Thursday, December 25, 2014
Buying/Flying a Q2 Minimize

First off, please understand what the Q2/Q200 is NOT.  It is NOT an:

  • Aerobatic Airplane
  • Short Field Airplane
  • Rough Field Airplane
  • C-152 Replacement
  • Trainer

Secondly, why are you considering buying it?  If you answer includes any of the following STOP.  The Q2 will probably NOT be a good fit:

  • It is cheap.
  • You have 17 hours and want to build time.
  • It is cute.
  • The current owner told you that it is in perfect/mint condition and flies perfectly (if you fall for this you probably should not be allowed out in public).
  • All it needs is "xxxxx" (engine, radio, paint, etc...). See above about gullibility issue.

Owning a homebuilt of this type is a lifestyle.  You must enjoy getting your hands dirty, learning the airplane, and be able to maintain it.  This is NOT a Cessna/Piper that you take to the FBO every time it makes a funny noise. If you are not of this mentallity, don't buy it.

 If I bought a "flying" Q2, I would do the following before flying it myself:

1. Complete condition inspection (obviously).
2. Check and correct main gear alignment (regardless of what the owner tells you).
3. Check all wiring. If ANY non-Tefzel wiring is found it must be replaced. If ANY non-Amp (or other high quality) crimp fittings are found, replace. Carefully check for wire strands breaking, non-gas tight crimps/fittings, and improper support/vibration isolation. If any of the above is found, the entire electrical system is suspect and would seriously consider replacing the entire thing. If not up to the AeroElectric Connection standards, replace.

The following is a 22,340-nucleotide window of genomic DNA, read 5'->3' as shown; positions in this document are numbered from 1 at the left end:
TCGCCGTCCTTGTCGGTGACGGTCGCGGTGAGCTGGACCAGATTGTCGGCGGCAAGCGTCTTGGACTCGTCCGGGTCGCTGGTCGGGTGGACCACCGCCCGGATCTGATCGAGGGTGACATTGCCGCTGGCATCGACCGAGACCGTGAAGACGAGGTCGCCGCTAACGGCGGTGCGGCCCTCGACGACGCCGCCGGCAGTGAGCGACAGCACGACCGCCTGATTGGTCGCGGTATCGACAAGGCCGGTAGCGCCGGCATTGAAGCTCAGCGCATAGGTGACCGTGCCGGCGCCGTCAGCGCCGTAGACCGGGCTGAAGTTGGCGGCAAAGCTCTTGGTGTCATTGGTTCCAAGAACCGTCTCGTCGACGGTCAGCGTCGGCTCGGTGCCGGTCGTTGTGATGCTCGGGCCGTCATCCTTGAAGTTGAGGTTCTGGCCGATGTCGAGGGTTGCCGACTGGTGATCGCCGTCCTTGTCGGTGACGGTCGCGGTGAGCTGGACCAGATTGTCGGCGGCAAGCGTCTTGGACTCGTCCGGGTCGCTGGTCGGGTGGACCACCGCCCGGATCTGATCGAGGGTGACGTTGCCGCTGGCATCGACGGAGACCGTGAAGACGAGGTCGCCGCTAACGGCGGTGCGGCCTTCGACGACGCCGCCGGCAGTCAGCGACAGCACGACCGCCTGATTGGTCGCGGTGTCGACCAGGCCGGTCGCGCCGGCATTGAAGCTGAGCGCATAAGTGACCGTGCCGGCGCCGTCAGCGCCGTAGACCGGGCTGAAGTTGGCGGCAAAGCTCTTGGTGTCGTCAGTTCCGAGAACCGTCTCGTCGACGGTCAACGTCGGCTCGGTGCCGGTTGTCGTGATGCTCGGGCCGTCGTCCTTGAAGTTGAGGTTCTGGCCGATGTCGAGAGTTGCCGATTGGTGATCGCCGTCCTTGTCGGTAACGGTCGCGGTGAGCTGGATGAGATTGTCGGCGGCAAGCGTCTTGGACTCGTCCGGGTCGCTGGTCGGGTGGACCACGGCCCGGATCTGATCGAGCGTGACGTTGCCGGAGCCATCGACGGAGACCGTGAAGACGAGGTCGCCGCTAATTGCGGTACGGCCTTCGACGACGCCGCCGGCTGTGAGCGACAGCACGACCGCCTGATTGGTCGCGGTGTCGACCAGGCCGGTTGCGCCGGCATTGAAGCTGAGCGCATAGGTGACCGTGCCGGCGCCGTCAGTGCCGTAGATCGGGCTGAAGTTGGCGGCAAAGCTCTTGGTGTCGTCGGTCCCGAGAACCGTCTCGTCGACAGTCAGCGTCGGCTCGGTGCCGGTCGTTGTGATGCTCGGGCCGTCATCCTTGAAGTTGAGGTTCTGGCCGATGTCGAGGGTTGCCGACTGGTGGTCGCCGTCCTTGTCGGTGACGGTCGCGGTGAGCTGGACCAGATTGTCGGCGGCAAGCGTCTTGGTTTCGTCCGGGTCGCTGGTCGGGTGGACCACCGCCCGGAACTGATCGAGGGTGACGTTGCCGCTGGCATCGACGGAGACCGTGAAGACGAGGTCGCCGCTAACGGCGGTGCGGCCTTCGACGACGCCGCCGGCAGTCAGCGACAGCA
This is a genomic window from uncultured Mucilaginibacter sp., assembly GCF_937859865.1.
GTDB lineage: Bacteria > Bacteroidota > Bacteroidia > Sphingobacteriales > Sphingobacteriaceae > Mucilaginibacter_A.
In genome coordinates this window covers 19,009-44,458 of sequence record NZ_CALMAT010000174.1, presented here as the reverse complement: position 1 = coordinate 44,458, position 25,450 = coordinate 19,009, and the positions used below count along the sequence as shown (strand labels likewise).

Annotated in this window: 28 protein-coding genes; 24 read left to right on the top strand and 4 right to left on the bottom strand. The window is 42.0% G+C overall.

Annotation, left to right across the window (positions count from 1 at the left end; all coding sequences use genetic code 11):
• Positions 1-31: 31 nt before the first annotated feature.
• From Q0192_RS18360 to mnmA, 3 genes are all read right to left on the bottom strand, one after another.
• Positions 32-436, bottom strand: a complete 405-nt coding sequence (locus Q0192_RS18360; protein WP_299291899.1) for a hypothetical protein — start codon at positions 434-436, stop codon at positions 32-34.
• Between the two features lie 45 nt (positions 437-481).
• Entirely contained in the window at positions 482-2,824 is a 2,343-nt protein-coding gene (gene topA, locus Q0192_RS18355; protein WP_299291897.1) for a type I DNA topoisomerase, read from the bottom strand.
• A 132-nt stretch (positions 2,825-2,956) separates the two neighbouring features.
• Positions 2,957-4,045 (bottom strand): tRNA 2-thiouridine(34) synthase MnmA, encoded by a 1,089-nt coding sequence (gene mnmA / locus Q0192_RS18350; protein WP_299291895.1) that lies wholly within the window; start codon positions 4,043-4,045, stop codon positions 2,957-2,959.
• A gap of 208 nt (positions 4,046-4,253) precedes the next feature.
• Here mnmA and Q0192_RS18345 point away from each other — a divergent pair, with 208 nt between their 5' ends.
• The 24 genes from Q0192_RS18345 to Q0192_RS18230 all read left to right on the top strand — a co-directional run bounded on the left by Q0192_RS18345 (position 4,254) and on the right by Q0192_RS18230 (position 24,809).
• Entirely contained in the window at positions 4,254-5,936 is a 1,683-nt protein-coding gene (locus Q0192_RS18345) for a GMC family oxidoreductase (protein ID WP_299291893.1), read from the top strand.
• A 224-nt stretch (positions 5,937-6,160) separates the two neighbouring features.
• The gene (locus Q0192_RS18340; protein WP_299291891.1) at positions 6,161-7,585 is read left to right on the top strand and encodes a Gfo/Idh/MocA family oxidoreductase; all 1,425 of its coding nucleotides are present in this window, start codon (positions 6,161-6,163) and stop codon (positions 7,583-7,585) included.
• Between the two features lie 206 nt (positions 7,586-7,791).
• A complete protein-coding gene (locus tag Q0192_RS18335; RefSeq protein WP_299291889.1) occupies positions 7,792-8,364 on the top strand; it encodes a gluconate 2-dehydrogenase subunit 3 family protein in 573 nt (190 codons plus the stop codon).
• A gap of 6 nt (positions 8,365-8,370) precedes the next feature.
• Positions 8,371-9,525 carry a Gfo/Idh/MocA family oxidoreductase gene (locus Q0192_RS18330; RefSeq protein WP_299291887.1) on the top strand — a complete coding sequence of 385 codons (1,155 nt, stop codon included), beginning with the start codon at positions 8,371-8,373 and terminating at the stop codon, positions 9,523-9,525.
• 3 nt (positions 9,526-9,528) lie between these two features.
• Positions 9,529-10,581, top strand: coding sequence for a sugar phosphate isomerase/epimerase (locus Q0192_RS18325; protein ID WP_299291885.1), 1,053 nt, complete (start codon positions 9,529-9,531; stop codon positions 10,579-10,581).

4. Become intimately familiar with:
   a. Electrical System. Exactly how it works, failure modes, etc…
   b. Fuel System
   c. Entire panel/instruments/radios. Should be able to operate everything without a second thought.
5. Check for use of non-standard fasteners (non-AN hardware). I consider their use in non-critical applications to be barely acceptable.
6. Check operation of brake system (lots of variations exist). Must be very smooth and even. If any grabbing or unevenness, it must be fixed. Best solution is to upgrade to the LaRue/Coughlin/Hoskins version.


  • Attempt to fly the airplane cross-country.
  • Attempt to make a local flight without significant taxi time to familiarize yourself with the plane, it's controls, and to verify that everything is in working order.


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